It increases muscular strength. It reduces tension and stress. It has a low potential for injury, and it doesn’t even look like exercise.
Why, then, don’t more people practice yoga.
People think of yoga as being passive and mystical – an otherworldly activity that doesn’t relate to their lives. People are experiencing a vacuum because of all the outward directed activity, and they are going to have to go back to the experience of self.
Although the Indian discipline of yoga has been practiced for more than 5,000 years, in this country there are few followers. Almost half the American adult population swims and close to a quarter runs or jogs, yet only 2 percent practices yoga.
The word yoga derives from the Sanskrit root yuj, meaning to yoke or connect. Through yoga’s various techniques, one is said to arrive at mental and physical equilibrium, better health and inner peace. It has been described as providing, in effect, a ”work-in” rather than a workout.
There are at least eight main branches of yoga and several offshoots of each, but essentially there are only two concerned with exercise: hatha yoga and kundalini yoga.
Hatha is the most popular type of yoga in the Western world. It is a slow-paced discipline that emphasizes controlled breathing and assuming various physical poses. It is said to aid the nervous system, the glands and the vital organs.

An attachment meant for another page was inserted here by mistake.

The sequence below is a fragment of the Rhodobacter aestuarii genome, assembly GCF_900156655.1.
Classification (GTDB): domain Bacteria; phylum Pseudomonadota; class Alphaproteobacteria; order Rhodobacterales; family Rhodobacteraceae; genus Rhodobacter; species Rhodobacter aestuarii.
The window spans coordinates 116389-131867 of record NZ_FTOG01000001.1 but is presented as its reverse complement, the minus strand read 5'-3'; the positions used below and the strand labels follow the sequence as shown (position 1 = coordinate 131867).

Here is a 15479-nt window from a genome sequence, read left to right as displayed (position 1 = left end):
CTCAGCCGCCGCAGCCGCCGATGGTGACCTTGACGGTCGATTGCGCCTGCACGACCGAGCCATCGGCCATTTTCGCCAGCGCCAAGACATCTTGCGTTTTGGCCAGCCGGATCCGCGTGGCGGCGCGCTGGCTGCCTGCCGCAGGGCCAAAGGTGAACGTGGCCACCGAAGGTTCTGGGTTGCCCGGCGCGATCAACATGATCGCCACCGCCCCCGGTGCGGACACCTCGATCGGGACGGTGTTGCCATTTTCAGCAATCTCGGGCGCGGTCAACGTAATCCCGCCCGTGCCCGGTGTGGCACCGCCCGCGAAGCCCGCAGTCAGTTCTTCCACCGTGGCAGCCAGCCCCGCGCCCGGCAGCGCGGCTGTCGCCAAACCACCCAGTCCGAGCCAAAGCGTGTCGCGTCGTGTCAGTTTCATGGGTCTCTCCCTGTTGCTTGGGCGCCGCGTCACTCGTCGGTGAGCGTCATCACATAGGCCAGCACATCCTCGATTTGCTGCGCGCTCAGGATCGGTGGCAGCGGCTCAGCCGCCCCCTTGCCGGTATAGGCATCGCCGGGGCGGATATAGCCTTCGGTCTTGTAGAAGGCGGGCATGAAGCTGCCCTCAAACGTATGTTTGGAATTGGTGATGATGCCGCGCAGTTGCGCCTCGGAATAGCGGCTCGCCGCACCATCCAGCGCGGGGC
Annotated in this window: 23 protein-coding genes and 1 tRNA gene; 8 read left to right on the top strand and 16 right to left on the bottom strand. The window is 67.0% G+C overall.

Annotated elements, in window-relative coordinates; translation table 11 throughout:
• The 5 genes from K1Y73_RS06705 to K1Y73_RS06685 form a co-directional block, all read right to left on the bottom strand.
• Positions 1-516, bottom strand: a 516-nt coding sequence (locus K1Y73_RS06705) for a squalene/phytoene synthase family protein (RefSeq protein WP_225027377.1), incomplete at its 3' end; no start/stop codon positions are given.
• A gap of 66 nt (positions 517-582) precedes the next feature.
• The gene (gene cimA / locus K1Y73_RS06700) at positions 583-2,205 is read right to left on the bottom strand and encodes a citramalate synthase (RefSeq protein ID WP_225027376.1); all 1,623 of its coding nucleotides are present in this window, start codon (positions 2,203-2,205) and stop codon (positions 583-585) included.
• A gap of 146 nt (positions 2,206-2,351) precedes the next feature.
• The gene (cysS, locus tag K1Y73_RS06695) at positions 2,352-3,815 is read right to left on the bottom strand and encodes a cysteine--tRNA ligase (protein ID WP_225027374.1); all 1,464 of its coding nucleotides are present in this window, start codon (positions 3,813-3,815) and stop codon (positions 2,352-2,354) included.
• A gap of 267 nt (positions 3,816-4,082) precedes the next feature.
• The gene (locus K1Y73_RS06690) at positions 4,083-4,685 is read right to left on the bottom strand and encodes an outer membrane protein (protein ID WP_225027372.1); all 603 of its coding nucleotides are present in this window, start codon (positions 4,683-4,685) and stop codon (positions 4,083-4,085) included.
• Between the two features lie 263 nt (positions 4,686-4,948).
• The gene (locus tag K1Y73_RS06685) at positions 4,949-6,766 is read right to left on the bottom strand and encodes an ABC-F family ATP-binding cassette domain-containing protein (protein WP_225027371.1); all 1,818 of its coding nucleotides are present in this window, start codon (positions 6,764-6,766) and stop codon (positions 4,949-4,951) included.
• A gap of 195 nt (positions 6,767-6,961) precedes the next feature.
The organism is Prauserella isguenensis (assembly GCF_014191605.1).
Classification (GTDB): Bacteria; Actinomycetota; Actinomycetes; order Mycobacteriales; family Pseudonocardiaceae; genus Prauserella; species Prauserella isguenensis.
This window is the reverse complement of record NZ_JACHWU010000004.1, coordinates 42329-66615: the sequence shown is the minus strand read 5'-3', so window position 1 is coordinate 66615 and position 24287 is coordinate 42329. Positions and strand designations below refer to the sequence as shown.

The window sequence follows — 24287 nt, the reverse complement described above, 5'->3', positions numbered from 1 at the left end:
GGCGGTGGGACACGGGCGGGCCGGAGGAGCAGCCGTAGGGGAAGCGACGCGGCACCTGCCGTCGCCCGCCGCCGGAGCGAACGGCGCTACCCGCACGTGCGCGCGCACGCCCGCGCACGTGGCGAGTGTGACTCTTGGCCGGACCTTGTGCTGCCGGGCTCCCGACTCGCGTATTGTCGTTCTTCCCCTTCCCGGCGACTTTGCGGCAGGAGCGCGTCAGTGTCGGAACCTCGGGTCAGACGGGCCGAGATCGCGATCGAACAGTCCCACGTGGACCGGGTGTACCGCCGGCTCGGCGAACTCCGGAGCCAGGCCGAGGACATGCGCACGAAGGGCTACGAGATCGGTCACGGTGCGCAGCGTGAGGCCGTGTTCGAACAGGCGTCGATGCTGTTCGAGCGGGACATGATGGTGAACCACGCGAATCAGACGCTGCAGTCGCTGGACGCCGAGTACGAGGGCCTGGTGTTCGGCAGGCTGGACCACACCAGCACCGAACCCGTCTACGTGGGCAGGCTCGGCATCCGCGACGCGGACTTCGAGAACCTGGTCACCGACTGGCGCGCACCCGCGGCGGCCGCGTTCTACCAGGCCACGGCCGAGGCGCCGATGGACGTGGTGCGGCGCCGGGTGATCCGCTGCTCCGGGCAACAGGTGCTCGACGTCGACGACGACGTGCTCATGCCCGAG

Kundalini, which was introduced to this country in 1969 by Yogi Bhajan, is more active, combining various modes of breathing, movement and meditation. It is based on the idea that body energy that is coiled below the base of the spine can be tapped so that it travels upward through different energy centers or chakras until it reaches the head. At this point one arrives at one’s highest potential.
Classically, there are 84 basic yoga positions, or asanas, which are coordinated with special breathing techniques. The asanas range from simple bends and twists to pretzel-like contortions reserved for the most advanced practitioners. The various poses elongate the muscles and build flexibility. Along with the proper breathing, they help rid the body of tension. Static holds isolate and strengthen particular muscles.
Asanas have been evolved over the centuries so as to exercise every muscle, nerve and gland in the body. They secure a fine physique, which is strong and elastic without being muscle-bound, and they keep the body free from disease. They reduce fatigue and soothe the nerves. But their real importance lies in the way they train and discipline the mind.